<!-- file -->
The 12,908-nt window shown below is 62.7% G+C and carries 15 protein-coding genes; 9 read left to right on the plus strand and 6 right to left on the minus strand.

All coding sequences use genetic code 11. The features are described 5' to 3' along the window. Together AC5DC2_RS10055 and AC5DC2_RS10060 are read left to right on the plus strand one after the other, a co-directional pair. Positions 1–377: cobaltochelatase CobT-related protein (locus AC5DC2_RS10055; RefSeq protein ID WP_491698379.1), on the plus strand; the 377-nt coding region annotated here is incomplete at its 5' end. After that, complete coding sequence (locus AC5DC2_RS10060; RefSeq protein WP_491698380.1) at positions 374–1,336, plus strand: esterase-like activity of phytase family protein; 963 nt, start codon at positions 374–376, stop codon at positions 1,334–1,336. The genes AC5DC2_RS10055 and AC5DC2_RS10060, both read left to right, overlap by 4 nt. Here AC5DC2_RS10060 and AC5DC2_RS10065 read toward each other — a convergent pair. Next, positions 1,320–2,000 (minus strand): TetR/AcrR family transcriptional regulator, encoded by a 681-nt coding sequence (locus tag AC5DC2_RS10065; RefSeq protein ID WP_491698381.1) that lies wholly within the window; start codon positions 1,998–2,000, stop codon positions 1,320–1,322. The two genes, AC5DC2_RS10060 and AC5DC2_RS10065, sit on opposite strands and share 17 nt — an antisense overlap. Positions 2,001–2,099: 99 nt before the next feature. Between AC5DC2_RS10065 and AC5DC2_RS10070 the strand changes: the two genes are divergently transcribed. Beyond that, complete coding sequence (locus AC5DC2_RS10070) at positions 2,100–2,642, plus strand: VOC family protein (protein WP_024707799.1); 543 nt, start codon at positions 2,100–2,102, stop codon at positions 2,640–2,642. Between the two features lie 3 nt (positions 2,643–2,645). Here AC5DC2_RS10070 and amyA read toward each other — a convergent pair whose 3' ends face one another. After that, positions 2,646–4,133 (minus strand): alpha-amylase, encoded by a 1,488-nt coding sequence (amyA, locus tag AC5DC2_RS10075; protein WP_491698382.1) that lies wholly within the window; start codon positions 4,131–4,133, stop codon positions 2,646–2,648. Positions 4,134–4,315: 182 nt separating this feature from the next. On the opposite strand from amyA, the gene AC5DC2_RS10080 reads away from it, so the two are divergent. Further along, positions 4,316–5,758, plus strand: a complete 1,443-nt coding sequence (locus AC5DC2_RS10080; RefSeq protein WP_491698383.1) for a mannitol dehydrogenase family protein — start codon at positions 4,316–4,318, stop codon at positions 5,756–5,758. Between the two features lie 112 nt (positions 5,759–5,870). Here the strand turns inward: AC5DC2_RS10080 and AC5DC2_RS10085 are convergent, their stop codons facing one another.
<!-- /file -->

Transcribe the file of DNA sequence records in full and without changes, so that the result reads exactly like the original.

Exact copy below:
The 12,908-nt window shown below is 62.7% G+C and carries 15 protein-coding genes; 9 read left to right on the plus strand and 6 right to left on the minus strand.

All coding sequences use genetic code 11. The features are described 5' to 3' along the window. Together AC5DC2_RS10055 and AC5DC2_RS10060 are read left to right on the plus strand one after the other, a co-directional pair. Positions 1–377: cobaltochelatase CobT-related protein (locus AC5DC2_RS10055; RefSeq protein ID WP_491698379.1), on the plus strand; the 377-nt coding region annotated here is incomplete at its 5' end. After that, complete coding sequence (locus AC5DC2_RS10060; RefSeq protein WP_491698380.1) at positions 374–1,336, plus strand: esterase-like activity of phytase family protein; 963 nt, start codon at positions 374–376, stop codon at positions 1,334–1,336. The genes AC5DC2_RS10055 and AC5DC2_RS10060, both read left to right, overlap by 4 nt. Here AC5DC2_RS10060 and AC5DC2_RS10065 read toward each other — a convergent pair. Next, positions 1,320–2,000 (minus strand): TetR/AcrR family transcriptional regulator, encoded by a 681-nt coding sequence (locus tag AC5DC2_RS10065; RefSeq protein ID WP_491698381.1) that lies wholly within the window; start codon positions 1,998–2,000, stop codon positions 1,320–1,322. The two genes, AC5DC2_RS10060 and AC5DC2_RS10065, sit on opposite strands and share 17 nt — an antisense overlap. Positions 2,001–2,099: 99 nt before the next feature. Between AC5DC2_RS10065 and AC5DC2_RS10070 the strand changes: the two genes are divergently transcribed. Beyond that, complete coding sequence (locus AC5DC2_RS10070) at positions 2,100–2,642, plus strand: VOC family protein (protein WP_024707799.1); 543 nt, start codon at positions 2,100–2,102, stop codon at positions 2,640–2,642. Between the two features lie 3 nt (positions 2,643–2,645). Here AC5DC2_RS10070 and amyA read toward each other — a convergent pair whose 3' ends face one another. After that, positions 2,646–4,133 (minus strand): alpha-amylase, encoded by a 1,488-nt coding sequence (amyA, locus tag AC5DC2_RS10075; protein WP_491698382.1) that lies wholly within the window; start codon positions 4,131–4,133, stop codon positions 2,646–2,648. Positions 4,134–4,315: 182 nt separating this feature from the next. On the opposite strand from amyA, the gene AC5DC2_RS10080 reads away from it, so the two are divergent. Further along, positions 4,316–5,758, plus strand: a complete 1,443-nt coding sequence (locus AC5DC2_RS10080; RefSeq protein WP_491698383.1) for a mannitol dehydrogenase family protein — start codon at positions 4,316–4,318, stop codon at positions 5,756–5,758. Between the two features lie 112 nt (positions 5,759–5,870). Here the strand turns inward: AC5DC2_RS10080 and AC5DC2_RS10085 are convergent, their stop codons facing one another.